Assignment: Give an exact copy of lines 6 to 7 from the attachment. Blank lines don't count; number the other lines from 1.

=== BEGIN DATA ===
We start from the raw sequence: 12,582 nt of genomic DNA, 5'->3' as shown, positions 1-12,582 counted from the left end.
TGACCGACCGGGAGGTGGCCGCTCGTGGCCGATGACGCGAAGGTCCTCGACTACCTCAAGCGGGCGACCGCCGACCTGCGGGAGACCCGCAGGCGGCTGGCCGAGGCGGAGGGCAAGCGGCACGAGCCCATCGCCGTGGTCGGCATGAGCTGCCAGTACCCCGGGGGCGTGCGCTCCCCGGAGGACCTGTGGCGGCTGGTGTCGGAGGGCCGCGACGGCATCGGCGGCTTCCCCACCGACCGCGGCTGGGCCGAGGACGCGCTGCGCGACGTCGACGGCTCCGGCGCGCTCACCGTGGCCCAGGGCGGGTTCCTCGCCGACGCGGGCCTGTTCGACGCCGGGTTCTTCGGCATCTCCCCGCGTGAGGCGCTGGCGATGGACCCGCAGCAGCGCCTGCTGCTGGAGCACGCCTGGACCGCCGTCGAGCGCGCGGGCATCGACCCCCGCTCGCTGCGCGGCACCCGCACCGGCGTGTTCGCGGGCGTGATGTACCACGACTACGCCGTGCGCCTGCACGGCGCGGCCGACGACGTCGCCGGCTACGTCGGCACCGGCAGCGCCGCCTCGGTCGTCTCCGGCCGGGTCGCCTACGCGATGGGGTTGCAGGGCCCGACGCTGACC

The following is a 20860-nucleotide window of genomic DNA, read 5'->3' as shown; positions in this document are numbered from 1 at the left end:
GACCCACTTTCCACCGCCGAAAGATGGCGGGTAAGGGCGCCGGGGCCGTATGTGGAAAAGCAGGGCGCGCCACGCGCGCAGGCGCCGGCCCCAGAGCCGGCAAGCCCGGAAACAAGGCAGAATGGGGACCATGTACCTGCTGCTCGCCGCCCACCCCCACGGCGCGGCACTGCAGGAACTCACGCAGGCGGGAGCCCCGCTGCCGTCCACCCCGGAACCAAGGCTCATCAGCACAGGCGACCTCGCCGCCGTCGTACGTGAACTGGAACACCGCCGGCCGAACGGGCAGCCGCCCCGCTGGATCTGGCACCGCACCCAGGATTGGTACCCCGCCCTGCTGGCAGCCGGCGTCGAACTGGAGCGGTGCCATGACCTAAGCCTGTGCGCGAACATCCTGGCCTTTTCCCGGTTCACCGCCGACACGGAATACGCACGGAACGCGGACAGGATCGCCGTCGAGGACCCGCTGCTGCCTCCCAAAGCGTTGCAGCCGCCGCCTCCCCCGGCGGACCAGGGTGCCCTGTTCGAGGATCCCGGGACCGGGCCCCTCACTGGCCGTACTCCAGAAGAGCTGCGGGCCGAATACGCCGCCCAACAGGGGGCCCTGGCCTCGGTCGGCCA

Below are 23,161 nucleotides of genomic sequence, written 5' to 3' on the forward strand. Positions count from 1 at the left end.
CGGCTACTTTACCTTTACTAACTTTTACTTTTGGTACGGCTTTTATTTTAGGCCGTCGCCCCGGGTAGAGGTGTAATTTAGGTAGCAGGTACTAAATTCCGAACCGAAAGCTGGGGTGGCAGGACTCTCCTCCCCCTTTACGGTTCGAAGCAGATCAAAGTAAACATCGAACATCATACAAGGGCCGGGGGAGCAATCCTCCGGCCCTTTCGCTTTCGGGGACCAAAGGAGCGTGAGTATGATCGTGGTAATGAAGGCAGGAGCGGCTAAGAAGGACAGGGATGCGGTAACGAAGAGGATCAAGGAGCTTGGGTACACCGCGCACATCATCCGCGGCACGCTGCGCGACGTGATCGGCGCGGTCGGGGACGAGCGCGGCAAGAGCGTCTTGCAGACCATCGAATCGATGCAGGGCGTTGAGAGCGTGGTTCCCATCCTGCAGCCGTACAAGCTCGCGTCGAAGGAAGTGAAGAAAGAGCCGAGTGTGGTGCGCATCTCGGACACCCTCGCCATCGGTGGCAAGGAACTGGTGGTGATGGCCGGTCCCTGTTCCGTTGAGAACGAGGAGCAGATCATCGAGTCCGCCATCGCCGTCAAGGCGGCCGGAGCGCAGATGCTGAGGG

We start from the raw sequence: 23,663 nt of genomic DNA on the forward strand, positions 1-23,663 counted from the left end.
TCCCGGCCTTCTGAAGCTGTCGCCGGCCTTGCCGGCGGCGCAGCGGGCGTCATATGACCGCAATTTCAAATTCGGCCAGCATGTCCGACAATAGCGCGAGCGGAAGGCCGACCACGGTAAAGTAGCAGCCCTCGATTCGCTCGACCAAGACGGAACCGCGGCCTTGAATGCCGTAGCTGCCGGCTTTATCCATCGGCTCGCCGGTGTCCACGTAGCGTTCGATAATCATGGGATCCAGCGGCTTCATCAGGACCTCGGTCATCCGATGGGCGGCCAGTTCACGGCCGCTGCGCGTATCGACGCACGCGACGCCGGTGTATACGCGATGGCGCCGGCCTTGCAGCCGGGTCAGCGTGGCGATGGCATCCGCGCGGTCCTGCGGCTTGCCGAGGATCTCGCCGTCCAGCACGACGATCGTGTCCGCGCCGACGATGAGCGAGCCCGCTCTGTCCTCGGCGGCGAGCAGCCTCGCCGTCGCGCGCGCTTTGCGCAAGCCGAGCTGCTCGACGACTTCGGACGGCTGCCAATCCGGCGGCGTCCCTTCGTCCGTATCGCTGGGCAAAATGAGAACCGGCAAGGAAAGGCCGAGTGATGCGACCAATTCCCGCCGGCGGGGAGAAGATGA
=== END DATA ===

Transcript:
CGGCTACTTTACCTTTACTAACTTTTACTTTTGGTACGGCTTTTATTTTAGGCCGTCGCCCCGGGTAGAGGTGTAATTTAGGTAGCAGGTACTAAATTCCGAACCGAAAGCTGGGGTGGCAGGACTCTCCTCCCCCTTTACGGTTCGAAGCAGATCAAAGTAAACATCGAACATCATACAAGGGCCGGGGGAGCAATCCTCCGGCCCTTTCGCTTTCGGGGACCAAAGGAGCGTGAGTATGATCGTGGTAATGAAGGCAGGAGCGGCTAAGAAGGACAGGGATGCGGTAACGAAGAGGATCAAGGAGCTTGGGTACACCGCGCACATCATCCGCGGCACGCTGCGCGACGTGATCGGCGCGGTCGGGGACGAGCGCGGCAAGAGCGTCTTGCAGACCATCGAATCGATGCAGGGCGTTGAGAGCGTGGTTCCCATCCTGCAGCCGTACAAGCTCGCGTCGAAGGAAGTGAAGAAAGAGCCGAGTGTGGTGCGCATCTCGGACACCCTCGCCATCGGTGGCAAGGAACTGGTGGTGATGGCCGGTCCCTGTTCCGTTGAGAACGAGGAGCAGATCATCGAGTCCGCCATCGCCGTCAAGGCGGCCGGAGCGCAGATGCTGAGGG

We start from the raw sequence: 23,663 nt of genomic DNA on the forward strand, positions 1-23,663 counted from the left end.